Carthago delenda est.

That's the phrase Facebook CEO Mark Zuckerberg drilled into his employees' heads in June 2011 after the launch of Google+, Google's wannabe Facebook killer.

It was a phrase that was used millennia ago by Cato the Elder, a Roman senator who was known for his intense antipathy toward Carthage, the empire that aspired to destroy and conquer Rome. Cato used it to end each of his speeches. After the arrival of Google+, Zuckerberg gathered his employees in a room and made the phrase his own.

"You know, one of my favorite Roman orators ended every speech with the phrase Carthago delenda est--Carthage must be destroyed," Zuckerberg told his employees that day, according to book Chaos Monkeys. "For some reason, I think of that now."

Faced with a threat to his company's very existence, Zuckerberg inspired his team to work harder and longer than their rivals in Mountain View. Facebook copied any and every feature of value from Google+, stripping it like a car left overnight in the wrong part of town. Technically, Google+ still exists, but really, the service has been dead for many years. Carthage has been destroyed.

Now Carthage is Snapchat.

Zuckerberg made as much clear Tuesday at F8, Facebook's annual developer conference. Rather than celebrate the event's 10th anniversary or the growth of Facebook, Instagram, or Oculus, Zuckerberg focused the key opening minutes of F8 on his company's chief rival.

Of course, Zuckerberg did not call out Snapchat by name. Rather, he did it by putting the spotlight on Facebook Camera, its clone of Snapchat's key feature.

Zuckerberg's battle with Snap has been in the works for years, at least since his offer to purchase the upstart company for $3 billion in 2013 was promptly rejected by Snap CEO Evan Spiegel.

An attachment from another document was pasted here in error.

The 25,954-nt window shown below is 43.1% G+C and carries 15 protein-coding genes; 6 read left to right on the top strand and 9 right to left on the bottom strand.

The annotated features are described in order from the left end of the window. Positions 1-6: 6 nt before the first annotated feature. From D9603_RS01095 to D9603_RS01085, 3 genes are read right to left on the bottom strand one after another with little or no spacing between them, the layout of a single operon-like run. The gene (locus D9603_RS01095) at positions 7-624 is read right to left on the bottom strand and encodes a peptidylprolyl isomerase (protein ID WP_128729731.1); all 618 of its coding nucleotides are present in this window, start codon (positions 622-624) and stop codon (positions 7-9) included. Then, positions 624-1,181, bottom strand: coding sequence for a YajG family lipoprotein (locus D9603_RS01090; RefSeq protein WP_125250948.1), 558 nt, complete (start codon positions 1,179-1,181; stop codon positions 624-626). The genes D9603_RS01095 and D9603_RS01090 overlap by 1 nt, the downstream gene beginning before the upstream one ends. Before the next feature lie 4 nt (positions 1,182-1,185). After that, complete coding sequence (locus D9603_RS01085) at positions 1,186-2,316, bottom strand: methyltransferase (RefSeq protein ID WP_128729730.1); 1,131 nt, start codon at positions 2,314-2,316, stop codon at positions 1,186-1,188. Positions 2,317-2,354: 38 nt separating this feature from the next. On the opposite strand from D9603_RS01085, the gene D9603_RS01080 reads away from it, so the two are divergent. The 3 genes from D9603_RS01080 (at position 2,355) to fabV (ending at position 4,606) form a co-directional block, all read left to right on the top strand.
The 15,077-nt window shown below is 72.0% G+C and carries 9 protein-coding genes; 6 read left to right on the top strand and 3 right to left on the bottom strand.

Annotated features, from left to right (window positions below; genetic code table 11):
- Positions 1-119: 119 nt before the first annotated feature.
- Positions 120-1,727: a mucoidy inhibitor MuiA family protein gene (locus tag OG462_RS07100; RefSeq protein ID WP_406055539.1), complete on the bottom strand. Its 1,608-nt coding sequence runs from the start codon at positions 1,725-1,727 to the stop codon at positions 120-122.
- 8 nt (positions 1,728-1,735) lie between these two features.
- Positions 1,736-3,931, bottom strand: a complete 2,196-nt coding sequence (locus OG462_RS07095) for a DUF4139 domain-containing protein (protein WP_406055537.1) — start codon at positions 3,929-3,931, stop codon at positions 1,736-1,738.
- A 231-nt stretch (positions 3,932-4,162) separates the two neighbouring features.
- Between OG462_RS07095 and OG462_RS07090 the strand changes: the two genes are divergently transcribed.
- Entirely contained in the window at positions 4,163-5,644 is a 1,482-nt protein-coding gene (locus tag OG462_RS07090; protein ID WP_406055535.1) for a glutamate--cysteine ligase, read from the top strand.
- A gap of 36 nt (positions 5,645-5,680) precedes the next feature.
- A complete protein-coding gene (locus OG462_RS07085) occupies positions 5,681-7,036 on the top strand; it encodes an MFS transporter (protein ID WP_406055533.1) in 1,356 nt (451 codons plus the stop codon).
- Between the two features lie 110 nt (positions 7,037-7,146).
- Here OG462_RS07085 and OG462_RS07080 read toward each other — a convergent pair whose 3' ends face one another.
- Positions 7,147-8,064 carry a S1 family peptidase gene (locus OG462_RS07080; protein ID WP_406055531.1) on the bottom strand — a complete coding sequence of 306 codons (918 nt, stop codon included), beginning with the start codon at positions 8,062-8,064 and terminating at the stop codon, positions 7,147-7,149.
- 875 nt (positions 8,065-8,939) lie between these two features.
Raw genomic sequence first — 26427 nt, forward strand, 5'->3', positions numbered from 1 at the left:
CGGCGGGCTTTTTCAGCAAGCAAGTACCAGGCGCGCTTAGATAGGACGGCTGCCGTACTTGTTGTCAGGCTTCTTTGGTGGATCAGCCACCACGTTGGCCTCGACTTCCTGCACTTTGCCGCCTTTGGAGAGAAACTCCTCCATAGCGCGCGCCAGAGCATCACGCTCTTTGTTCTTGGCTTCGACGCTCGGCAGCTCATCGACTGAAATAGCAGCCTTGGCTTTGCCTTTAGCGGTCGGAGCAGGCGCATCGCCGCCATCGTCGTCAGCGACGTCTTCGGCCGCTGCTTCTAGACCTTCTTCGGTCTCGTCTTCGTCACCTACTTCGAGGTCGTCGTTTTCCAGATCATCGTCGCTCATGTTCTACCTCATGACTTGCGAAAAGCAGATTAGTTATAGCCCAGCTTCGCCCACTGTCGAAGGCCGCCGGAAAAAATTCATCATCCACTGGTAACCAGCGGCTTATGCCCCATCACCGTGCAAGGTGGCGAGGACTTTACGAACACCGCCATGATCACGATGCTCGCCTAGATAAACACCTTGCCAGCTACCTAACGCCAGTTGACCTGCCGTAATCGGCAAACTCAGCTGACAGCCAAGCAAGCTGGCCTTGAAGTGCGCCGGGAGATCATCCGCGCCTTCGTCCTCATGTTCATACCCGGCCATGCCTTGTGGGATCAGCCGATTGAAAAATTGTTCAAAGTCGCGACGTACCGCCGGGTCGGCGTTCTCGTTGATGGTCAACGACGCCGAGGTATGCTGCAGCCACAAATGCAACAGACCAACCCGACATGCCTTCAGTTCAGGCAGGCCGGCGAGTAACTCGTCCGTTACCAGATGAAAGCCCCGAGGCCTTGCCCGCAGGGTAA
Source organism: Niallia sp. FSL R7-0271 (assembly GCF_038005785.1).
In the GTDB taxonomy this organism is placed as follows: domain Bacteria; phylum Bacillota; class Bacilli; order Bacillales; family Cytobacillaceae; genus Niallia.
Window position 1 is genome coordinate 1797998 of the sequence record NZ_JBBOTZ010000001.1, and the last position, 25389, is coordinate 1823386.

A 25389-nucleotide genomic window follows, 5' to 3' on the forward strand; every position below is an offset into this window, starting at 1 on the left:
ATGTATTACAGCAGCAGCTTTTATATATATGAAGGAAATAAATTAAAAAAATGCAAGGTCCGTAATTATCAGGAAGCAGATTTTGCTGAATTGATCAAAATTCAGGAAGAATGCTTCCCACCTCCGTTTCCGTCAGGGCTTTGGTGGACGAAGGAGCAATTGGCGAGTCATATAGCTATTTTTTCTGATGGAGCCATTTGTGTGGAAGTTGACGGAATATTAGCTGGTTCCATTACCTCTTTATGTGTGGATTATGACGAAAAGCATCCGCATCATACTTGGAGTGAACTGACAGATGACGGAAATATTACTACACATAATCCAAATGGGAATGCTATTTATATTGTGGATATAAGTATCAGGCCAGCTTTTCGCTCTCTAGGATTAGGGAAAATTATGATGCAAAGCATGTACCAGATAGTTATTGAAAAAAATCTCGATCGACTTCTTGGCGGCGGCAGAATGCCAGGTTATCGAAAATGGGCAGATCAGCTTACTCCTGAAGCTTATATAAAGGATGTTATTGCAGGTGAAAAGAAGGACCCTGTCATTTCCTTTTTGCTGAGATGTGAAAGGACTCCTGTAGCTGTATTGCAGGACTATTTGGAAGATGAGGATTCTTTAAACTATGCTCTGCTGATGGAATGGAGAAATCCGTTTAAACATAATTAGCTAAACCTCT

Since then, Facebook has tried on numerous occasions to do away with its Snap problem by simply copying the app. It tried this in 2012 with Poke and then again in 2014 with Slingshot, two embarrassing app failures. Zuckerberg finally began to get serious about his Snap problem in August when Instagram rolled out a clone of Snapchat's defining feature: Story.

Snapchat Stories allow smartphones users to share the goings-on in their lives to their friends through photos and videos. Whereas one would previously broadcast their lives via text-based status updates on Facebook, they now do so using videos Stories on Snapchat.

This is why Story features now exist not just on Instagram but also on WhatsApp, Messenger, and even the main Facebook app. Facebook is clearly at war with Snapchat. And some observers think the outcome is so certain, Spiegel would be wise to cut his losses and find a buyer now.

"Photos and videos are becoming more central to how we share than text," Zuckerberg said just one minute into his keynote on Tuesday. "So the camera needs to be more central than the text box in all of our apps."

A few minutes later, Zuckerberg made the signature announcement of F8 2017: the Facebook Camera Effects Platform. With this platform, Facebook is calling on its community of developers to use its Snapchat clone technology to create an array of augmented reality, camera-first experiences. (Snapchat, meanwhile, sought to steal a march on Facebook with an announcement of its own Tuesday, revealing World Lenses, augmented-reality filters that let users place virtual 3-D objects in their photos.)

With a tool called Frame Studio, artists and designers will be able to create geography-based photo frames. ARStudio, meanwhile, is a tool that allows developers to create 3-D augmented reality animations and effects, such as a video game-like helmets that stick to users faces. These developer tools are rolling out now, but already, notable developers have put them to use. Throughout the keynote, Facebook displayed third-party developed camera experiences created by the likes of Nike, Electronic Arts, and Giphy.

"This is going to be a really important technology that changes how we use our phones," Zuckerberg said. "Even if we were a little slow to add cameras to all of our apps, I'm confident that now we're going to push this augmented reality platform."

If Zuckerberg called on his employees to resist and defeat the threat of Google+, he is now calling on all of Facebook's partners to squash the new upstart.

Snap must be destroyed.